And to finish on a positive note, a rare exception to the above mentioned rule – the new black. This expression is used to refer to things (and colours of course!) that have suddenly become fashionable or popular. Note that other words can be used instead of black in this idiom.

Pink is the new black – all fashion designers have made a generous use of it in their recent collections.

They say that for generation Z food is the new sex.

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Colour idioms: Blue

This is part 3 of the series of posts on idiomatic expressions using colours. Previously, we had a look at some red and green idioms. Today we’ll be looking at the most common expressions using the word blue.

Image by Monionline from Pixabay

Let’s start with feel blue. Chances are you’re already familiar with this one as it’s used a lot. Blue in this informal expression means depressed, or sad and hopeless.

She’s been feeling blue ever since her boyfriend dumped her.

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Colour idioms: green

This is part 2 of the series of blog posts about colour idioms. Last time, we had a look at some red idioms, and today we’ll explore those that mention the colour green.

Image by Public Domain Pictures from Pixabay

Let’s start with have green fingers. This idiomatic expression has nothing to do with Shrek and everything to do with one of the favourite pastimes of British people – gardening. When someone says that you have green fingers, they mean you’re very good at gardening – everything you plant grows and thrives and whether you have a proper garden or just a few planters (a container for growing plants in) outside your window they look healthy and attractive.

My gran had green fingers. Her vegetable garden was her pride and joy and the envy of the neighbours.

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Colour Idioms: Red

This is part 1 of my new series of blog posts on colour idioms and we get started with the colour red.

Red hot

Image from Pixabay

If something is red hot, it’s extremely hot.

Be careful with the kettle – it’s just boiled and is red hot.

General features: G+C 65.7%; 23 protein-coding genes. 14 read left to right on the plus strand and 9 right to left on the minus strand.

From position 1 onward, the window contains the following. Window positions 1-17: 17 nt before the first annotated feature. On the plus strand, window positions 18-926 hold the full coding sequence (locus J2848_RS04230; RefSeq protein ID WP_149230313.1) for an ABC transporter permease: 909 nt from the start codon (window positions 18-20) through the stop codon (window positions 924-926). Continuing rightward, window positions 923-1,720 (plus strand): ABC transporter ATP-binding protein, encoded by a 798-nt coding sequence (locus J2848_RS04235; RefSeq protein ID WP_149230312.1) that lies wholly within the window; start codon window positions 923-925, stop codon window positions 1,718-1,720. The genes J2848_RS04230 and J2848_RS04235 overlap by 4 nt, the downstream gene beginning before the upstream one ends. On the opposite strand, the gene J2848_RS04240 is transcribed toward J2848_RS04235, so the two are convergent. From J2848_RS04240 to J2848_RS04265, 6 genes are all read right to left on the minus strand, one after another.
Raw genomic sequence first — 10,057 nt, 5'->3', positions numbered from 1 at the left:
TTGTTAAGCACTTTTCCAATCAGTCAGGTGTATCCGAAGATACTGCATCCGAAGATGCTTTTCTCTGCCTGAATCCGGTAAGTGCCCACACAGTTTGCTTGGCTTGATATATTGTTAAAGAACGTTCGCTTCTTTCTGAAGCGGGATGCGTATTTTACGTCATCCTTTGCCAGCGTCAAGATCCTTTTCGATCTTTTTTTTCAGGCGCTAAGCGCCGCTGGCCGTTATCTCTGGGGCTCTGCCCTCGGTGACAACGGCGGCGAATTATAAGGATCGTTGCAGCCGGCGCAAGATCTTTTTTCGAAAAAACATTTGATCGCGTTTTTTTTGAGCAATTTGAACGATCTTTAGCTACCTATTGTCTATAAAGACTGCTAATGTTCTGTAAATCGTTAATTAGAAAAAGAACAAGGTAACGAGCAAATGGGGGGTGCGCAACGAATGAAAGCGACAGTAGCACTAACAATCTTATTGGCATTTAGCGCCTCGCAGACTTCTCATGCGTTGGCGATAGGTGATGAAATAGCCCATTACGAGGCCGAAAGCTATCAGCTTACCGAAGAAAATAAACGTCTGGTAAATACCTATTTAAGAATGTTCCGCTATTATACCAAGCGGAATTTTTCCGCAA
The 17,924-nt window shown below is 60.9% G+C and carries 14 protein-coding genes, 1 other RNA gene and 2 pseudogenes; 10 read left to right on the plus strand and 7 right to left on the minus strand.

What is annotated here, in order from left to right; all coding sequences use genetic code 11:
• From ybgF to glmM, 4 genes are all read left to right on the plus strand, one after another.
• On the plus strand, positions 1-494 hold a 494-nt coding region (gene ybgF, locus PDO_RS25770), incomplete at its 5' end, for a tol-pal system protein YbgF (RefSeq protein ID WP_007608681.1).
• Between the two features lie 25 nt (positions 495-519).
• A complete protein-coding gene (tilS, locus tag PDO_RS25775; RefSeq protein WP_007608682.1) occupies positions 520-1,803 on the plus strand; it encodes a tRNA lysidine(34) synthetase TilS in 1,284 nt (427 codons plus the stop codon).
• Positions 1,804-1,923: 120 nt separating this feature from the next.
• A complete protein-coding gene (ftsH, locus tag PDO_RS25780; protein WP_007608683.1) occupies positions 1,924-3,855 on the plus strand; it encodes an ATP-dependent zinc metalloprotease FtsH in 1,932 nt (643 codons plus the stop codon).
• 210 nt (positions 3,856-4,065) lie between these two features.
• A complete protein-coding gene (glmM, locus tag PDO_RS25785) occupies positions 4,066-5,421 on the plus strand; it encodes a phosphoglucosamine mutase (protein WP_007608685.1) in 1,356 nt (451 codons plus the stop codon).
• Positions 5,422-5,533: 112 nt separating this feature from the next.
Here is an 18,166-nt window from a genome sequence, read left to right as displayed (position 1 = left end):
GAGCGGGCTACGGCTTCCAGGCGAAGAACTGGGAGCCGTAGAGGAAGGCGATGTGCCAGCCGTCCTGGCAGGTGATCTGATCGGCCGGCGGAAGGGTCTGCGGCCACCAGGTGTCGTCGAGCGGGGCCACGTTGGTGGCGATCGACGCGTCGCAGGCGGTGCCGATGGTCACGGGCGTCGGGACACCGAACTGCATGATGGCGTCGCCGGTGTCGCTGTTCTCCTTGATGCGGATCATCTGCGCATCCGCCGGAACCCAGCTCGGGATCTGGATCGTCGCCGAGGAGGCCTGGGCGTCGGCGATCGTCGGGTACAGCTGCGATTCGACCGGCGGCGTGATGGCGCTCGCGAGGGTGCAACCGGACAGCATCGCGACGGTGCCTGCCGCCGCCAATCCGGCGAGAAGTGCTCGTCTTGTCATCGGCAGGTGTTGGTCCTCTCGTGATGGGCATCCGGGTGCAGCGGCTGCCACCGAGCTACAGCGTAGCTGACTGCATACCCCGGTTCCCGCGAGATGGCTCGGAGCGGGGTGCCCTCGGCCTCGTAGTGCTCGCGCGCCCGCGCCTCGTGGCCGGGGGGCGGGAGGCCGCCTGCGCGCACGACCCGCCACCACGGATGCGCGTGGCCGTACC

Go (as) red as a beetroot

Image by Christian Dorn from Pixabay

When you go red as a beetroot, you turn red in the face with embarrassment.

Alice went red as a beetroot when I caught her eavesdropping on my conversation with Melanie.

Red-letter day

Image by DarkWorkX from Pixabay

This is an informal expression used to refer to a special and happy day you’ll never forget.

Ann’s husband did his best to make their 10th wedding anniversary a red-letter day for both of them.

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To Grin like a Cheshire Cat

Image by nakedprintpembrokeshir from Pixabay

In chapter 6 of Alice’s Adventure’s in Wonderland the enigmatic Cheshire cat makes an appearance and the oft-quoted exchange takes place:

Would you tell me, please, which way I ought to go from here?”

“That depends a good deal on where you want to get to,” said the Cat.

“I don’t much care where ―” said Alice.

“Then it doesn’t matter which way you go,” said the Cat.

They talk on for a little while and then the Cat vanishes

beginning with the end of the tail, and ending with the grin, which remained some time after the rest of it had gone.”

It’s very tempting to think that the Cheshire cat is Lewis Carroll’s invention but it’s not. The phrase to grin like a Cheshire cat (=to have a broad smile on your face) was already in use towards the end of the 18th century.

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Carpe diem

Image by Faby Green from Pixabay

My first encounter with this phrase exuding energy as well as the special charm of Latin happened in 2011. Such is the title of one of the episodes of the Canadian TV series Being Erica, in which the protagonist, thanks to the superpower of time travel her therapist Dr Tom possesses, learns to enjoy the present, without worrying about the past or future.

The phrase was coined by Horace in his poem ‘Tu ne quaesieris’, published in 23 BC. The verse is addressed to a lady worrying about her future. Its closing line reads: Carpe diem, quam minimum credula postero’, which translates as, ‘Seize the day, trusting tomorrow as little as possible.’

So, carpe diem/ˌkɑːpeɪ ˈdiːɛm/ – you only live today once, so don’t waste it!

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It’s not rocket science

It’s not rocket science is commonly used to say that something is not very difficult to do or understand.

Designing a website may be a lot of work but it’s not rocket science.

The expression comes from the States.